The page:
Essay about Few Miles Above Tintern Abbey

2293 Words Apr 4th, 2014 10 Pages
Themes in Lines Composed a Few Miles above Tintern Abbey
Full Title: "Lines Composed a Few Miles above Tintern Abbey; On Revisiting the Banks of the Wye During a Tour, July 13, 1798.
Man and the Natural World
This is one of the most important ideas of "Tintern Abbey." The speaker of this poem has discovered, in his maturity, that his appreciation of natural beauty has allowed him to recognize a divine power in nature. Wordsworth comes up with this idea in "Tintern Abbey," and then really explores and develops it. Nature means several things in the context of this poem: it can mean 1) physical nature, or 2) it can mean the sense of unity or connection between everything, or 3) it can refer to a divine "presence" in Nature, like Mother
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At the age of twenty-three (in August of 1793), Wordsworth had visited the desolate abbey alone. In 1798 he returned to the same place with his beloved sister, Dorothy Wordsworth, who was a year younger. Dorothy is referred to as "Friend" throughout the poem.
Often the poem is simply called "Tintern Abbey." The abbreviated title is effective for clarity's sake, but it is also misleading, as the poem does not actually take place in the abbey. Wordsworth begins his poem by telling the reader that it has been five years since he has been to this place a few miles from the abbey. He describes the "Steep and lofty cliffs," the "wild secluded scene," the "quiet of the sky," the "dark sycamore" he sits under, the trees of the orchard, and the "pastoral farms" with "wreaths of smoke" billowing from their chimneys.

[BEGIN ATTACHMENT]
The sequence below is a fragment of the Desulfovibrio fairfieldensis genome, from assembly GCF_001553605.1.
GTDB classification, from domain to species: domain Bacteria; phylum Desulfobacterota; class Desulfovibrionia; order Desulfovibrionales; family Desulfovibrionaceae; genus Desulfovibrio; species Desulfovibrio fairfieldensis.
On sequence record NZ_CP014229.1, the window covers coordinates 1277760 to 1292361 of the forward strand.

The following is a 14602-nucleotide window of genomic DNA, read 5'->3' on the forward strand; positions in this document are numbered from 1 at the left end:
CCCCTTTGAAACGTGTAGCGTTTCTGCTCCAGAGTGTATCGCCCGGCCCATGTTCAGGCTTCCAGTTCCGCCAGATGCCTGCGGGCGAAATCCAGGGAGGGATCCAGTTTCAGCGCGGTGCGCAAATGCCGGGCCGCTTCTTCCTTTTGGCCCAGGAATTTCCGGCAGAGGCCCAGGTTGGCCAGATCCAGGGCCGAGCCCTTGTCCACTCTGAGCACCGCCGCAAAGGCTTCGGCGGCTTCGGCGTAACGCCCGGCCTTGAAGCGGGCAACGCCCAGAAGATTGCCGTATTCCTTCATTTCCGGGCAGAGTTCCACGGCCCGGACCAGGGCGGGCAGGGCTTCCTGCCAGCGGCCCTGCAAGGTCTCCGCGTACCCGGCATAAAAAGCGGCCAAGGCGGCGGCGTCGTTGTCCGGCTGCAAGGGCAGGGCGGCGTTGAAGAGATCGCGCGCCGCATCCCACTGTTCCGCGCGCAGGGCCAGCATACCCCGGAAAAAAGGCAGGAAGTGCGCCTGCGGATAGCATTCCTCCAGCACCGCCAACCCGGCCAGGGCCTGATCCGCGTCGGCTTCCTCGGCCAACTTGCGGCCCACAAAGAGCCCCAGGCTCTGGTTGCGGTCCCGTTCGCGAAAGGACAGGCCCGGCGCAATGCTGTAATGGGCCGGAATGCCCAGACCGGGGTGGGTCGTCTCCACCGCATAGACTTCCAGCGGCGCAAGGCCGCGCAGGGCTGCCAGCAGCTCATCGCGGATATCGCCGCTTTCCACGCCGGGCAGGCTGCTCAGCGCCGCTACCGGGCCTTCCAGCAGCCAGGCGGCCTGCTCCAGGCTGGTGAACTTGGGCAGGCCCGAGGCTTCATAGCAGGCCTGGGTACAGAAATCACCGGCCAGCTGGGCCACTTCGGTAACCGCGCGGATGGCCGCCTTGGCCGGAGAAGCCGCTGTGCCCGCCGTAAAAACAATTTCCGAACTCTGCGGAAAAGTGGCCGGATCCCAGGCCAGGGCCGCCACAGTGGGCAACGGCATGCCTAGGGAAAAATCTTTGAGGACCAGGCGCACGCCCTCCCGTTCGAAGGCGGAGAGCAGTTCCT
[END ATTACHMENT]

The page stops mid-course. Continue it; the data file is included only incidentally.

In the fourth stanza, Wordsworth begins by explaining the pleasure he feels at being back in the place that has given him so much joy over the years. He is also glad because he knows that this new memory will give him future happiness: "in this moment there is life and food / for future years." He goes on to explain how differently he experienced nature five years ago, when he first came to explore the area. During his first visit he was full of energy. Wordsworth quickly sets his current self apart from the way he was five years ago, saying, "That time is past." At first, however, he seems almost melancholy about the change: "And all its

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